Lesson 1: Introduction to myMMX db

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Welcome to The Learning Corner.  We provide you with several lessons on how to use the myMMX db videophone software.  This course is designed to address each area of usage within the program and is divided into 7 chapters.  At the top and bottom of each page, you will be able to go to previous or next lessons or return to the main Support page.

Steps shown in these lessons are described usng keyboard navigation.  If you are using a mouse, it should be straight-forward to click instead of using a keyboard.

This course will not focus on installation, but instead, focus on using myMMX db.  For installation guidelines, plese refer to our Installation Cheat Sheet on our Support page.

And now… let’s begin!

What is myMM db?

“MMX” stands for Multi-Media Exchange, and that’s exactly what this is.  It combines the power of visual, audio and text into a single videophone application and is designed from the group up with accessibility in mind.  No other videophone in the telecommunications relay industry matches this level of accessibility.  It is particularly suited for people who are DeafBlind or have combined hearing/vision loss.

myMMX db was created by nWise AB, a global leader in relay service platforms, and is distributed in North America, by Access256 Productions, LLC, a DeafBlind owned company.


How Does It Work?

myMMX db uses state-of-the-art technology and open standards to provide a videophone that works within the Deaf videophone network that is overseen by the U.S. Federal Communications Commission.   It combines high quality video and audio along with Real Time Text (RTT).   RTT enables callers to use video and text interchangeably during a conversation.  RTT is an emerging technology that not only supports communication between a DeafBlind caller and relay interpreter, but also to other Deaf and DeafBlind people like never before.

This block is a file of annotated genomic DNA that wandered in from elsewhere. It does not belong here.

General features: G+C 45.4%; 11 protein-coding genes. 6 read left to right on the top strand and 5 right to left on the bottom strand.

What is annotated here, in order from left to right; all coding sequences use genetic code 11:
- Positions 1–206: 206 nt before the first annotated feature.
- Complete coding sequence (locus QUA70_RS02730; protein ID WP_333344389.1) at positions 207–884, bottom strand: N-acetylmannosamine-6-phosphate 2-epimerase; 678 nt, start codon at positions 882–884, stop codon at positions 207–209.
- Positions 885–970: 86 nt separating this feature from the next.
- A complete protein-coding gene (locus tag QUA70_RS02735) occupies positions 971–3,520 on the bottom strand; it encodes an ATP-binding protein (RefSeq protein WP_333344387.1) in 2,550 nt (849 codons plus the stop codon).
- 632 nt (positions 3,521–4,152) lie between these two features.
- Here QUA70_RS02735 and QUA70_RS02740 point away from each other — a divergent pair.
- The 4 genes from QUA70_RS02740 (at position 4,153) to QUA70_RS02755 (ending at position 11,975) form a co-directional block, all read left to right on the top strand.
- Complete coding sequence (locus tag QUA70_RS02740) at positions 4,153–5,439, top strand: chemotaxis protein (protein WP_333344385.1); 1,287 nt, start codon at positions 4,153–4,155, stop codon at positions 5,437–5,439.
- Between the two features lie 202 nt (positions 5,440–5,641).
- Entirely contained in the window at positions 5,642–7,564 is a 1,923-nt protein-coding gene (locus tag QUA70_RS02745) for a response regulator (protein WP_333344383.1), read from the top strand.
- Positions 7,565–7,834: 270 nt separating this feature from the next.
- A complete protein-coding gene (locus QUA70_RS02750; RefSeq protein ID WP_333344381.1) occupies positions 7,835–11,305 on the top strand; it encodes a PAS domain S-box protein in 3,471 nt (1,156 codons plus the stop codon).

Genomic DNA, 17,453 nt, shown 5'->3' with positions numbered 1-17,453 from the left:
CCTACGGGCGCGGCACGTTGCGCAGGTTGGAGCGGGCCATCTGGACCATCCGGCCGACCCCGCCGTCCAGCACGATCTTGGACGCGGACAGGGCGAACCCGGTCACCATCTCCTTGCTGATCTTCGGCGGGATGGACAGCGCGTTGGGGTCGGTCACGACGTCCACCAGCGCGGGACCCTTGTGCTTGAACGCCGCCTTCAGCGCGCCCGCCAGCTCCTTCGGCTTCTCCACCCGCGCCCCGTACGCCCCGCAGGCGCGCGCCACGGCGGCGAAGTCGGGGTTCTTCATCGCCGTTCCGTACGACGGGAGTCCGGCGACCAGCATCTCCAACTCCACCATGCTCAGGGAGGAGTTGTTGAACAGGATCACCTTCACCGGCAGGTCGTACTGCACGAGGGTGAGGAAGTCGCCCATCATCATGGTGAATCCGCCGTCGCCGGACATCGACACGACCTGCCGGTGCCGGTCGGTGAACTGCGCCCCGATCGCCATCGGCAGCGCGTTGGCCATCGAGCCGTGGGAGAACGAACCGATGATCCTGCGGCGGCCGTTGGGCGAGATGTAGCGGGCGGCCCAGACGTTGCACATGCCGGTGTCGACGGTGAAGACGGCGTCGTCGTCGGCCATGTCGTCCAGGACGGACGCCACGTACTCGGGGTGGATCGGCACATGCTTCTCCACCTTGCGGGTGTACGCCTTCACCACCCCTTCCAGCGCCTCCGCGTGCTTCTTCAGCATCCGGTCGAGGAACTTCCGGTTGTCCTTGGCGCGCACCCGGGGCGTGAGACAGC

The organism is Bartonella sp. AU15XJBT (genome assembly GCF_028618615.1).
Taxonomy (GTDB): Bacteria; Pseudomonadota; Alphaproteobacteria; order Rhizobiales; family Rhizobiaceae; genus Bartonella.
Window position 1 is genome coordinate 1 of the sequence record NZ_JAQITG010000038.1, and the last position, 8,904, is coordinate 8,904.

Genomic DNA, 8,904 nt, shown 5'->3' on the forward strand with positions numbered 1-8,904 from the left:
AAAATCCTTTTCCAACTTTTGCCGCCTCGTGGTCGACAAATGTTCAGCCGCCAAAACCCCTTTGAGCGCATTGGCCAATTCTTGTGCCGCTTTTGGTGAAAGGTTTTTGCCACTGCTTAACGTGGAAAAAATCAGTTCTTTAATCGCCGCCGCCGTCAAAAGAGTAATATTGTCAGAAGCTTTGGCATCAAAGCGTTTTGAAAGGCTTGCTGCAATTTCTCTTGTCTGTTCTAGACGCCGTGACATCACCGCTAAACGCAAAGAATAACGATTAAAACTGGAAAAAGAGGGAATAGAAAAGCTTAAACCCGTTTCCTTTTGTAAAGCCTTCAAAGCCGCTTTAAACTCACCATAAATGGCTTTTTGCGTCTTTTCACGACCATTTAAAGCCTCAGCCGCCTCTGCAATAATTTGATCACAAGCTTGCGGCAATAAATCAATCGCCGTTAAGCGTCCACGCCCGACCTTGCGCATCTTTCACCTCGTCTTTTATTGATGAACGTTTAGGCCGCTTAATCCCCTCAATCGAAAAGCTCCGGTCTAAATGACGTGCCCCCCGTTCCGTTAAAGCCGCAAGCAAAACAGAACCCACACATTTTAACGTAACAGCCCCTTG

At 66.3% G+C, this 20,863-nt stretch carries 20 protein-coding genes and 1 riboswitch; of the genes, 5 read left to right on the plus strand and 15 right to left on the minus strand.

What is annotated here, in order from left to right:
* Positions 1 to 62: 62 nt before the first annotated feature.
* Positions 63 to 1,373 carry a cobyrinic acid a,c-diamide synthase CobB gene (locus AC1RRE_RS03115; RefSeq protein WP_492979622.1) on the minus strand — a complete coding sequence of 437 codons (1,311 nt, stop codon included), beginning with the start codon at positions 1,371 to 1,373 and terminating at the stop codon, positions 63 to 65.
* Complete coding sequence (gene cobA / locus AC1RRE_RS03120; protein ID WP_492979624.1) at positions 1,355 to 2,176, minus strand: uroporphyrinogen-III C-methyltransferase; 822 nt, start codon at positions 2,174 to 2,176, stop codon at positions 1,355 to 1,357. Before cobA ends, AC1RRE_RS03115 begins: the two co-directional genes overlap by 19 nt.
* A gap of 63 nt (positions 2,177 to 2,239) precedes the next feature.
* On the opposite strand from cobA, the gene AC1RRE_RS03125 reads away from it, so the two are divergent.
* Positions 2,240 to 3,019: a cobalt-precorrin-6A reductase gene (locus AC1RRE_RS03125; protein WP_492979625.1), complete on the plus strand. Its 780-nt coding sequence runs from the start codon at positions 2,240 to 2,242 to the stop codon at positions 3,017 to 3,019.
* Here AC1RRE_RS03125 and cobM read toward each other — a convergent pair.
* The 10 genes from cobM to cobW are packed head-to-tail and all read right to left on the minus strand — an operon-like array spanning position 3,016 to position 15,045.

The use of RTT and nWise’s dedicated focus to braille and low-vision accesibility has created the most revolutionary product thus far for DeafBlind telecommunication access.

The process is simple, yet effective:

  • A DeafBlind caller makes a call and uses ASL to communicate via webcam.
  • A reply to the DeafBlind caller is sent via text that is typed by the interpreter or person with access to a keyboard connected to their videophone.
  • The text is converted to highly-accessible customizable visual text or braille output.

Powerful, yet easy to use!

In the coming lessons, you will learn about the various features and types of calls you can make to almost anyone.   Whatever you choose, it’s your call.

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